The Necessity of Conversion
Reformed Free Publishing Association
From Redeemed With Judgement: Volume 2, by Homer C. Hoeksema, page 30-34.
Bring no more vain oblations; incense is an abomination unto me; the new moons and sabbaths, the calling of assemblies, I cannot away with; it is iniquity, even the solemn meeting.
Your new moons and your appointed feasts my soul hateth: they are a trouble unto me; I am weary to bear them.
And when ye spread forth your hands, I will hide mine eyes from you: yea, when ye make many prayers, I will not hear: your hands are full of blood.
Wash you, make you clean; put away the evil of your doings from before mine eyes; cease to do evil;
Learn to do well; seek judgment, relieve the oppressed, judge the fatherless, plead for the widow.
All the ecclesiastical piety that the text describes is an abomination to the Lord. This is very strongly expressed in the text, as well as in the context. “Bring no more vain oblations; incense is an abomination unto me; the new moons and sabbaths, the calling of assemblies, I cannot away with; it is iniquity, even the solemn meeting” (v. 13). God uses very graphic language. The text really means, “Your oblations and incense, your new moons and sabbaths, your calling of assemblies make me puke! They are trouble unto me! I am weary to bear them!” Allow me again to express this in New Testament language: “Don’t come to church. Don’t baptize your children. Don’t come to the Lord’s supper. Keep your money; don’t bring it to me. I hate it when you come to church with a pious face and a Sunday suit. I can’t stomach your services; I can’t stand your singing and your praying.”
What is abominable about all of this? What accounts for the Lord’s strongly condemnatory language?
The answer is that all the aspects of worship that the text mentions are only a means to the life of holiness and righteousness before the Lord on the part of God’s people. They are only means to the real life of lowliness and humility before the Lord. If you take the means—which is intended to be only a means—and put the means into the place of the purpose that it is intended to serve, and through outward ecclesiastical exercises and services try to cover up a life of wickedness, then you have the most abominable hypocrisy! There is no truth in such worship.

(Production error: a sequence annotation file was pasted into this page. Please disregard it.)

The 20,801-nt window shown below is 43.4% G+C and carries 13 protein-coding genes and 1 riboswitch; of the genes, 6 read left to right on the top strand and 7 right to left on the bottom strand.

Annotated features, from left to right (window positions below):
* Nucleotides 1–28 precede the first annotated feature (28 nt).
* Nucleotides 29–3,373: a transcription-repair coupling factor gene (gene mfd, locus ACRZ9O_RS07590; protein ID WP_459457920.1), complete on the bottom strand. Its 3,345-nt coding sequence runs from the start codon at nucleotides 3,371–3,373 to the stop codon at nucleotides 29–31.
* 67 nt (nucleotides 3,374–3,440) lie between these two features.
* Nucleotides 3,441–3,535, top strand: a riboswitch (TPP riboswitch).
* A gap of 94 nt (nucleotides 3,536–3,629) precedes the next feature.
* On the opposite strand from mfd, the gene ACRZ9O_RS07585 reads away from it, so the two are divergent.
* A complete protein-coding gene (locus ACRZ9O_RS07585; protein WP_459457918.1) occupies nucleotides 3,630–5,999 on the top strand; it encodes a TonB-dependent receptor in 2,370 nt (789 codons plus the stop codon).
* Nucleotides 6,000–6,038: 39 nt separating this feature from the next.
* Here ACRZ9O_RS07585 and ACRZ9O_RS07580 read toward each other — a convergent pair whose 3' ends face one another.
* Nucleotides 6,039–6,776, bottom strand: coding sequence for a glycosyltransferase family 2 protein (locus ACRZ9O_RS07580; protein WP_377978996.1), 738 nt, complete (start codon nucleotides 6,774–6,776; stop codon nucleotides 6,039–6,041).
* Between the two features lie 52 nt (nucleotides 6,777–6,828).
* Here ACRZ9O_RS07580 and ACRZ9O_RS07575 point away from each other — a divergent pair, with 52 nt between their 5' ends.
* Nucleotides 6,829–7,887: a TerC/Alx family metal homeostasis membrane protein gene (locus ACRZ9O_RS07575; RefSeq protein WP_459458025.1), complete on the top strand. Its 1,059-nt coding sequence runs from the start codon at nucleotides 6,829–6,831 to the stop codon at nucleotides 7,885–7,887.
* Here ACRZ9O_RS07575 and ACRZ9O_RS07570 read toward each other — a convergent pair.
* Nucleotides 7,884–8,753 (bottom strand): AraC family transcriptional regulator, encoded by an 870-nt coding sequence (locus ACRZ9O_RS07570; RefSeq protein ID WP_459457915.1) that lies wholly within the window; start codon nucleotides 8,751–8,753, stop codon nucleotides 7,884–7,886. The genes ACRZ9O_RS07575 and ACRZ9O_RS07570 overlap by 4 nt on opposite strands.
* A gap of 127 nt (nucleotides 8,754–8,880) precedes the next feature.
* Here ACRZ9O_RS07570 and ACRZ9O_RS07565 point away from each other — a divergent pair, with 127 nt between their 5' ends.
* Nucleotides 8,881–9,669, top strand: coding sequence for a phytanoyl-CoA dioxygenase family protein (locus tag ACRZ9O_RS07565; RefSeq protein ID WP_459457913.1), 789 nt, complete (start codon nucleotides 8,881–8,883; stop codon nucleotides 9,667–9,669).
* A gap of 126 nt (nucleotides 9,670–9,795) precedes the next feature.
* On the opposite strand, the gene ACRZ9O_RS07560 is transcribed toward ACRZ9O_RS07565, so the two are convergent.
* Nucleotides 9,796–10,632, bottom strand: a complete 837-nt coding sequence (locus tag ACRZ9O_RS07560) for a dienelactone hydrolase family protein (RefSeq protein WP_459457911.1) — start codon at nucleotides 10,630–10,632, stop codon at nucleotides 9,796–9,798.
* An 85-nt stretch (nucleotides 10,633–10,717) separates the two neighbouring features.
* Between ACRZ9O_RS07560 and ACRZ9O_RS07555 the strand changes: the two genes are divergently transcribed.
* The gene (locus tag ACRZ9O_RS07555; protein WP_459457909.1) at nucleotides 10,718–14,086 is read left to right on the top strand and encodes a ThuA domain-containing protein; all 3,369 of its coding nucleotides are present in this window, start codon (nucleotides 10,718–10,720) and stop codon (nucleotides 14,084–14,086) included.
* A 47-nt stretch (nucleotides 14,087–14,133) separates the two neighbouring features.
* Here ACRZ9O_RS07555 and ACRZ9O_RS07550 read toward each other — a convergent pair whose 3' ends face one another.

Understand well the awful character of Judah’s sin. Its dreadful character is not that men try to deceive other men, which is bad enough. Its dreadful character is that when men conduct themselves in this way, they are really acting as if they can deceive the Lord. That is much, much worse. They attempt to get the Lord to cooperate with them and to put his divine stamp of approval upon their wickedness. They want the Lord to be a crony, a cohort, of a band of thieves and murderers.
Once again to express the situation in New Testament terms: You come to church; you pray, you sing, you preach, you listen, you celebrate baptism and the Lord’s supper with wickedness in your right hand. And then you say, “Lord, go along with this! Cooperate with it! Put thy divine stamp of approval on it! Accept my offerings from these filthy, sinful, murder-laden hands!”
But the testimony of the Lord is that he refuses to cooperate: “When ye spread forth your hands, I will hide mine eyes from you: yea, when ye make many prayers, I will not hear” (v. 15). Spreading forth the hands is basically the same as prayer; it is the symbol of supplication, the symbol of expressing need, of crying for help. The people and their leaders multiply prayers: they pray much, they pray repeatedly, they pray in need, and they pray in thankfulness.
Their prayers, however, are an abomination to the Lord: “When ye spread forth your hands, I will hide mine eyes from you.” That is, “I do not hear; all your prayers are pure vanity.” This language is very plain. Prayer is communion with God. When a man prays, he says, “Lord, I want to have communion and fellowship with thee.” But when God says, “I will hide mine eyes from you,” he says, “I have no fellowship with your ungodliness.” Prayer is the expression of the desire to enjoy God’s favor. But when God says, “Yea, when ye make many prayers, I will not hear,” he says, “Never will you enjoy my favor. There is no communion between light and darkness. There is no fellowship between Christ and Belial. There can be no relationship of fellowship and communion between me, the Holy One, and the wicked.”